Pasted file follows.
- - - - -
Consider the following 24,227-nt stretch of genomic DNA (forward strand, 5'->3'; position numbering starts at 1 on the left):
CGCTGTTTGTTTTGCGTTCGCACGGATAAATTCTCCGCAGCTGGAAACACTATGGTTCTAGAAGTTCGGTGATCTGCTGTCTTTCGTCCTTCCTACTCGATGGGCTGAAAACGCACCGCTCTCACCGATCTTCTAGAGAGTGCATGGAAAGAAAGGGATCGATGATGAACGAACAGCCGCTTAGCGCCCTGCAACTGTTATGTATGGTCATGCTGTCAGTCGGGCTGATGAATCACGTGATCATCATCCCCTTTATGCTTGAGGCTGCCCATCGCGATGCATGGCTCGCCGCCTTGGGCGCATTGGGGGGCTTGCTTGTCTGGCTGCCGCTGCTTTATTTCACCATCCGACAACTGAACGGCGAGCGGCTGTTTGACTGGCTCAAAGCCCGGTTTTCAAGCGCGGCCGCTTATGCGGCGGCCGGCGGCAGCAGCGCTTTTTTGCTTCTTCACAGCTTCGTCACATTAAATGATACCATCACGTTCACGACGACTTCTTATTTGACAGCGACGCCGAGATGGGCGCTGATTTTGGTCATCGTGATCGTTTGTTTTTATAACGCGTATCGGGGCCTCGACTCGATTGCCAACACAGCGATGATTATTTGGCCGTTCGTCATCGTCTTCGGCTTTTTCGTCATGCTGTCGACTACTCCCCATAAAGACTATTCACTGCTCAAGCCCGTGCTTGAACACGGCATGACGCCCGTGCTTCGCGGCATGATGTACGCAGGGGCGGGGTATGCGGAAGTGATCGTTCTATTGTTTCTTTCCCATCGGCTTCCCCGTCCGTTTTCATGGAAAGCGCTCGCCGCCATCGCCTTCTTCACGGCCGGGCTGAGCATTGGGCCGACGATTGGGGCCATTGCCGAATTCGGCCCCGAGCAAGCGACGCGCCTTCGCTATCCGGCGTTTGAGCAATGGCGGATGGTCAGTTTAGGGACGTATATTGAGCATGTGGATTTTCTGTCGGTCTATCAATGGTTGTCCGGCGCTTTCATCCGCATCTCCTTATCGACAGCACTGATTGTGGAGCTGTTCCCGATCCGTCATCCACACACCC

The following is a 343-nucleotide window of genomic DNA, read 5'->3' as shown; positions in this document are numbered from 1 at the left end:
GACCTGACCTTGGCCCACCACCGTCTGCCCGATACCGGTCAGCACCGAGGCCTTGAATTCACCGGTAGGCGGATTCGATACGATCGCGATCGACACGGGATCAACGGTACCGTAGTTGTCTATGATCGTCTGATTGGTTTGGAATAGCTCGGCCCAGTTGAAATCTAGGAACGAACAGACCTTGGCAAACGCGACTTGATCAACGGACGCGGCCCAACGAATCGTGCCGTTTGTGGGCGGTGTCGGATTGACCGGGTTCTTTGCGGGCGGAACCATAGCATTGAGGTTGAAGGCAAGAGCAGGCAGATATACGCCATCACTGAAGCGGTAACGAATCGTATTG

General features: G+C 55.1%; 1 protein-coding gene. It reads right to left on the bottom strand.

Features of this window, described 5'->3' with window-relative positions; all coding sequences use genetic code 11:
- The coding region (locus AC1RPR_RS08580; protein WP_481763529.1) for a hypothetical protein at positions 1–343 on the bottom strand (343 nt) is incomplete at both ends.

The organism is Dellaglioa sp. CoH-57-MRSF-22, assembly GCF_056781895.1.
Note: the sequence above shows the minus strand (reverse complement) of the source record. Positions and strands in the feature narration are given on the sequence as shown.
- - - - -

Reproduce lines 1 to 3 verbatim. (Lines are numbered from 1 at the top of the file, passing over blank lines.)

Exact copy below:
Consider the following 24,227-nt stretch of genomic DNA (forward strand, 5'->3'; position numbering starts at 1 on the left):
CGCTGTTTGTTTTGCGTTCGCACGGATAAATTCTCCGCAGCTGGAAACACTATGGTTCTAGAAGTTCGGTGATCTGCTGTCTTTCGTCCTTCCTACTCGATGGGCTGAAAACGCACCGCTCTCACCGATCTTCTAGAGAGTGCATGGAAAGAAAGGGATCGATGATGAACGAACAGCCGCTTAGCGCCCTGCAACTGTTATGTATGGTCATGCTGTCAGTCGGGCTGATGAATCACGTGATCATCATCCCCTTTATGCTTGAGGCTGCCCATCGCGATGCATGGCTCGCCGCCTTGGGCGCATTGGGGGGCTTGCTTGTCTGGCTGCCGCTGCTTTATTTCACCATCCGACAACTGAACGGCGAGCGGCTGTTTGACTGGCTCAAAGCCCGGTTTTCAAGCGCGGCCGCTTATGCGGCGGCCGGCGGCAGCAGCGCTTTTTTGCTTCTTCACAGCTTCGTCACATTAAATGATACCATCACGTTCACGACGACTTCTTATTTGACAGCGACGCCGAGATGGGCGCTGATTTTGGTCATCGTGATCGTTTGTTTTTATAACGCGTATCGGGGCCTCGACTCGATTGCCAACACAGCGATGATTATTTGGCCGTTCGTCATCGTCTTCGGCTTTTTCGTCATGCTGTCGACTACTCCCCATAAAGACTATTCACTGCTCAAGCCCGTGCTTGAACACGGCATGACGCCCGTGCTTCGCGGCATGATGTACGCAGGGGCGGGGTATGCGGAAGTGATCGTTCTATTGTTTCTTTCCCATCGGCTTCCCCGTCCGTTTTCATGGAAAGCGCTCGCCGCCATCGCCTTCTTCACGGCCGGGCTGAGCATTGGGCCGACGATTGGGGCCATTGCCGAATTCGGCCCCGAGCAAGCGACGCGCCTTCGCTATCCGGCGTTTGAGCAATGGCGGATGGTCAGTTTAGGGACGTATATTGAGCATGTGGATTTTCTGTCGGTCTATCAATGGTTGTCCGGCGCTTTCATCCGCATCTCCTTATCGACAGCACTGATTGTGGAGCTGTTCCCGATCCGTCATCCACACACCC

The following is a 343-nucleotide window of genomic DNA, read 5'->3' as shown; positions in this document are numbered from 1 at the left end: